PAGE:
Testing the Sense of Touch at Home
By Kylie Wolfe
Science doesn’t always happen in a laboratory. It can take place outside or inside, on a hike or in your living room. With the right mindset and method, you can conduct your own experiments and bring science into your home.
Understanding the Scientific Method
The scientific method is used in all scientific disciplines as a means of problem solving. It starts with a simple observation that you can make into a question. If it’s possible to find an answer to the question via an experiment, you can form a hypothesis. A hypothesis is a potential answer to your question and is therefore written as a statement.
To test your hypothesis, you must first design an experiment. Decide what tools you’ll need, who your participants will be, and how it’ll help you reach a conclusion. Be sure to record your data throughout so you can analyze it later.
After your experiment is complete, you may find that your hypothesis was correct. In that case, you can form a conclusion and decide to run additional experiments to learn more. If you find that it was incorrect, you can form a new hypothesis and redesign your approach.
But first, let’s learn about two-point discrimination.
The concept of touch is a familiar one. We’re able to recognize temperatures and textures thanks to a variety of sensory receptors near the skin’s surface. They’re responsible for detecting mechanical, thermal, and chemical stimuli, sending signals to the brain and spinal cord.
This process helps us distinguish between different types of stimuli, but tactile sensitivity is dependent on receptor density. Some areas of the body have more receptors than others and are therefore more sensitive.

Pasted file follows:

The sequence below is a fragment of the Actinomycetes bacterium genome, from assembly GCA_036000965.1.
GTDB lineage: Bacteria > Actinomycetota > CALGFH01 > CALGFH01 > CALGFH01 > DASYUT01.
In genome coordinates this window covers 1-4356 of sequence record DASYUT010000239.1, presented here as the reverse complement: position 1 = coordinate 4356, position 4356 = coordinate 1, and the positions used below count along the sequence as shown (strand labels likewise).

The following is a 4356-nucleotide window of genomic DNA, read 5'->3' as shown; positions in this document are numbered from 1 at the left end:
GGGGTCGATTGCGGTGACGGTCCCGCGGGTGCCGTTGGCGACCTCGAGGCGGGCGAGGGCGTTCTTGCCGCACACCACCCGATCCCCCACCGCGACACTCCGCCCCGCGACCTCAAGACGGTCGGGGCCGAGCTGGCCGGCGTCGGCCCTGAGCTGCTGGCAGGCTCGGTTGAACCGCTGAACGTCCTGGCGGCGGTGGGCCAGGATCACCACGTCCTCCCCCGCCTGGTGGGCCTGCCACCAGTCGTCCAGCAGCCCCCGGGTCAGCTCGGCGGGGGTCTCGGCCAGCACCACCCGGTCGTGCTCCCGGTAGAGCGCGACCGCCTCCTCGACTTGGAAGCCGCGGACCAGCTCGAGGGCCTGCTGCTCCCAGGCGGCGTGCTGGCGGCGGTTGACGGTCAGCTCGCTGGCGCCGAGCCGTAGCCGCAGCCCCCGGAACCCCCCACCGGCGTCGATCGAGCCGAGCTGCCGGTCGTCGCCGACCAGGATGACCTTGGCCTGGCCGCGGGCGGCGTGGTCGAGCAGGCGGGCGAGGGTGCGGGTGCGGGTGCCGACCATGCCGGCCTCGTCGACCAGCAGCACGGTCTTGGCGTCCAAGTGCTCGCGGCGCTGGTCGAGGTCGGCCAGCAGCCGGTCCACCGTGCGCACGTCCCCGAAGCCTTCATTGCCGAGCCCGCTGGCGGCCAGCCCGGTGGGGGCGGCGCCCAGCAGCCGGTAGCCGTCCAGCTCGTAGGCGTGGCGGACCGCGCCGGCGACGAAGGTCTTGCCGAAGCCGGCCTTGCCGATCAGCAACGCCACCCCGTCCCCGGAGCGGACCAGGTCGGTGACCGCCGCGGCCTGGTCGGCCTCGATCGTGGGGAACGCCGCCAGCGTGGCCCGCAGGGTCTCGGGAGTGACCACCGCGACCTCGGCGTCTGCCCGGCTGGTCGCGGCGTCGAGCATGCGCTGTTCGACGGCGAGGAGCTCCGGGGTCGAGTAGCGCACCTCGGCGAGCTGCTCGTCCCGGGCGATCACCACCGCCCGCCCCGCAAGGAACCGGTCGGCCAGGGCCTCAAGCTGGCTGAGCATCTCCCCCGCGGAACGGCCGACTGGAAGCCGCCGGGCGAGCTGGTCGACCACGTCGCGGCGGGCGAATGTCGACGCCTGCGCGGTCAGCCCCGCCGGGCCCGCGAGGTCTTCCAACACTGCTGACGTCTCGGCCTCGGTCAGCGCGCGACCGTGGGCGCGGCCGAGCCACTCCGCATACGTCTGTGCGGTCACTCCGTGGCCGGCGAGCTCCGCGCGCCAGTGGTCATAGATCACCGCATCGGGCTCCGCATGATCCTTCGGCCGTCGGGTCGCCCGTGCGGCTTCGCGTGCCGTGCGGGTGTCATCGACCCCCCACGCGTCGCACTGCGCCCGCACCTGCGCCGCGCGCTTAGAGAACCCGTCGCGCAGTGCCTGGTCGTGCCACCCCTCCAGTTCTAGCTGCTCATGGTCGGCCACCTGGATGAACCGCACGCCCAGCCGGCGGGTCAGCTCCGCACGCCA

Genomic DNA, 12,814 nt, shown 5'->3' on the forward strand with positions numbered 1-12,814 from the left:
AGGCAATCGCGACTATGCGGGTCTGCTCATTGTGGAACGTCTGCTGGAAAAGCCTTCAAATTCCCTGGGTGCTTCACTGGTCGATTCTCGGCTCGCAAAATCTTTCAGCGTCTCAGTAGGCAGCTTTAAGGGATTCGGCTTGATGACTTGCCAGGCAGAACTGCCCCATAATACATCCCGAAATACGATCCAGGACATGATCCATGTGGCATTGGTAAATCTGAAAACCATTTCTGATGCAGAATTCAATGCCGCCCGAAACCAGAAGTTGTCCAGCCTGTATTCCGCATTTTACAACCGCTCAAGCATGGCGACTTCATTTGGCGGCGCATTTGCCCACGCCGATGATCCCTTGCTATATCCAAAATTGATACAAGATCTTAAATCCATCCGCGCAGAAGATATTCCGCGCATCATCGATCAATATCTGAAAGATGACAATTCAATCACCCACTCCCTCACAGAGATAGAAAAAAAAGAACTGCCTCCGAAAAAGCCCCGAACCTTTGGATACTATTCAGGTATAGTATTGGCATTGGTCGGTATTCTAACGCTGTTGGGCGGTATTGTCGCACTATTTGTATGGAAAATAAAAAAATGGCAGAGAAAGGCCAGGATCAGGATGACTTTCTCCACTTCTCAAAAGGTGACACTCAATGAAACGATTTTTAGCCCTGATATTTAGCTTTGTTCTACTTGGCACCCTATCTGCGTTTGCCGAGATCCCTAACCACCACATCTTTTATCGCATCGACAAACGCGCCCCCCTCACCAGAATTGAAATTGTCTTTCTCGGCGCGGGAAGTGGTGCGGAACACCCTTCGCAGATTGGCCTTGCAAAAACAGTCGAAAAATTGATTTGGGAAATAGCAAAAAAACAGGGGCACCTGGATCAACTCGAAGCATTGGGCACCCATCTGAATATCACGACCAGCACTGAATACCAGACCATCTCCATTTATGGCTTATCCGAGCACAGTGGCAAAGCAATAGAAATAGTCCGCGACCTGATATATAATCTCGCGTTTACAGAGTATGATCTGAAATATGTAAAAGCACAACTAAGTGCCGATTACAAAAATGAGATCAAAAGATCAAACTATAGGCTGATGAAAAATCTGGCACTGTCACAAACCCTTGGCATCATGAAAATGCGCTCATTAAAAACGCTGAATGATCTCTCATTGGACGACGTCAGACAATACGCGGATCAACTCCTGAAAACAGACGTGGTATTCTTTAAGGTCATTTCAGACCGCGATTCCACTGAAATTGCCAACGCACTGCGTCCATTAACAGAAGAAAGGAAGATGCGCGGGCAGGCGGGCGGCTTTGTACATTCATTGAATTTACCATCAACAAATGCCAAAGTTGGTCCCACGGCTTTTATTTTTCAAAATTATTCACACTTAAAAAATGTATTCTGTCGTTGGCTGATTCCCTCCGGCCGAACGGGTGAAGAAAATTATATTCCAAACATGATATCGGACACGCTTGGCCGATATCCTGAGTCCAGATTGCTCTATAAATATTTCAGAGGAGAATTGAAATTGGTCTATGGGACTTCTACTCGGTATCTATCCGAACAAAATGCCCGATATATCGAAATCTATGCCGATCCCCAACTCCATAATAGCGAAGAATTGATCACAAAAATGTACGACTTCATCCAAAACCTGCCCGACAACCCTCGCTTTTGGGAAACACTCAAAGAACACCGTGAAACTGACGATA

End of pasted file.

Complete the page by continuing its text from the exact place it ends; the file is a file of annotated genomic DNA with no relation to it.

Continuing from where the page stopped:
That said, receptive field size plays a role in a concept known as two-point discrimination, when two points of contact can be detected on the skin’s surface. For this to occur, two receptive fields must be activated, signaling to their respective neurons that there are two points of contact.
Now that you understand some of the science behind our sense of touch, try this experiment inspired by Science News for Students and then come up with your own.
Designing Your Own Experiment
Have you ever noticed how sensitive your fingertips are? They help you feel different textures and tiny objects, and type on a computer. But could they be more sensitive than other parts of your body? You can find out by designing your own experiment.
First, you’ll need a hypothesis. Here’s an example:
Fingertips are more sensitive than upper arms.
Now, how can you determine if your hypothesis is correct? Try a two-point discrimination test. You’ll need a pair of calipers, a blindfold, and some willing participants. Keep in mind, a large sample size will lend itself to more accurate results.
Decide what areas of the body you’re testing, like fingertips and upper arms, and set up a spreadsheet to collect your data.
To begin the experiment, start with the calipers closed, forming one point of contact, and touch them to your participant’s fingertip. Then, remove the calipers, open them slightly, and touch them to your participant’s fingertip again. Repeat this process until they can feel two points of contact instead of one. In millimeters, measure the distance between those two points, and record your data. Follow the same procedure for every participant.
What are your results? What conclusions can you draw?
- What are the steps of the scientific method?
- What other experiments can you try at home?